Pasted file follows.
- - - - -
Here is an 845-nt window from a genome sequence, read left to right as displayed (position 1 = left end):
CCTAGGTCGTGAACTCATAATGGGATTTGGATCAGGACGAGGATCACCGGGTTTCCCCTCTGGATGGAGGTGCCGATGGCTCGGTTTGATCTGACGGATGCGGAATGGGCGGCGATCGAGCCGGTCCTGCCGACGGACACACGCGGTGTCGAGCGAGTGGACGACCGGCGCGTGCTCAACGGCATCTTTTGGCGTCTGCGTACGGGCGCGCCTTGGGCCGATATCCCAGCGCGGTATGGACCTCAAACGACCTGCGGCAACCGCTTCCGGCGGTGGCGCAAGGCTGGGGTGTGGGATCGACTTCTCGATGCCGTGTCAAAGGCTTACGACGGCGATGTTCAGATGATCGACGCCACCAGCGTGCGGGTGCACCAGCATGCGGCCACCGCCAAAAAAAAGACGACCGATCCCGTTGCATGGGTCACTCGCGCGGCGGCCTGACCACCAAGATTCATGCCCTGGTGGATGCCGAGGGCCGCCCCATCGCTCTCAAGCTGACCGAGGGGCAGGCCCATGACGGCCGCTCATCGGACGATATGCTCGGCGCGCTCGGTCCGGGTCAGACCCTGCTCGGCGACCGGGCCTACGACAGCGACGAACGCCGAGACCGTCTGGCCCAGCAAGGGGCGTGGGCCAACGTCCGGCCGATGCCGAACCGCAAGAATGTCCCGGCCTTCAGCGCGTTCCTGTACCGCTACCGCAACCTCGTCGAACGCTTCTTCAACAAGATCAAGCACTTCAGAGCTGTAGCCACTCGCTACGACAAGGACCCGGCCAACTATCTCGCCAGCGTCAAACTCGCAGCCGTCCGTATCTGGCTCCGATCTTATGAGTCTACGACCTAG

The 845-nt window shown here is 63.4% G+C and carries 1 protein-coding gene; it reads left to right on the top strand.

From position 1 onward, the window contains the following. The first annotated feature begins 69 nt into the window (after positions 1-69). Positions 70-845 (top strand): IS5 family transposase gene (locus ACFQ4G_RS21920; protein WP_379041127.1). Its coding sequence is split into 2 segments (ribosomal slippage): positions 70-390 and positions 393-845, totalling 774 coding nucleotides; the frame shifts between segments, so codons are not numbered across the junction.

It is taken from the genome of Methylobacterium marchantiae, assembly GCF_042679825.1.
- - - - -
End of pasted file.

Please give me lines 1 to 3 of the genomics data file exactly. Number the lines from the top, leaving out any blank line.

Here is an 845-nt window from a genome sequence, read left to right as displayed (position 1 = left end):
CCTAGGTCGTGAACTCATAATGGGATTTGGATCAGGACGAGGATCACCGGGTTTCCCCTCTGGATGGAGGTGCCGATGGCTCGGTTTGATCTGACGGATGCGGAATGGGCGGCGATCGAGCCGGTCCTGCCGACGGACACACGCGGTGTCGAGCGAGTGGACGACCGGCGCGTGCTCAACGGCATCTTTTGGCGTCTGCGTACGGGCGCGCCTTGGGCCGATATCCCAGCGCGGTATGGACCTCAAACGACCTGCGGCAACCGCTTCCGGCGGTGGCGCAAGGCTGGGGTGTGGGATCGACTTCTCGATGCCGTGTCAAAGGCTTACGACGGCGATGTTCAGATGATCGACGCCACCAGCGTGCGGGTGCACCAGCATGCGGCCACCGCCAAAAAAAAGACGACCGATCCCGTTGCATGGGTCACTCGCGCGGCGGCCTGACCACCAAGATTCATGCCCTGGTGGATGCCGAGGGCCGCCCCATCGCTCTCAAGCTGACCGAGGGGCAGGCCCATGACGGCCGCTCATCGGACGATATGCTCGGCGCGCTCGGTCCGGGTCAGACCCTGCTCGGCGACCGGGCCTACGACAGCGACGAACGCCGAGACCGTCTGGCCCAGCAAGGGGCGTGGGCCAACGTCCGGCCGATGCCGAACCGCAAGAATGTCCCGGCCTTCAGCGCGTTCCTGTACCGCTACCGCAACCTCGTCGAACGCTTCTTCAACAAGATCAAGCACTTCAGAGCTGTAGCCACTCGCTACGACAAGGACCCGGCCAACTATCTCGCCAGCGTCAAACTCGCAGCCGTCCGTATCTGGCTCCGATCTTATGAGTCTACGACCTAG

The 845-nt window shown here is 63.4% G+C and carries 1 protein-coding gene; it reads left to right on the top strand.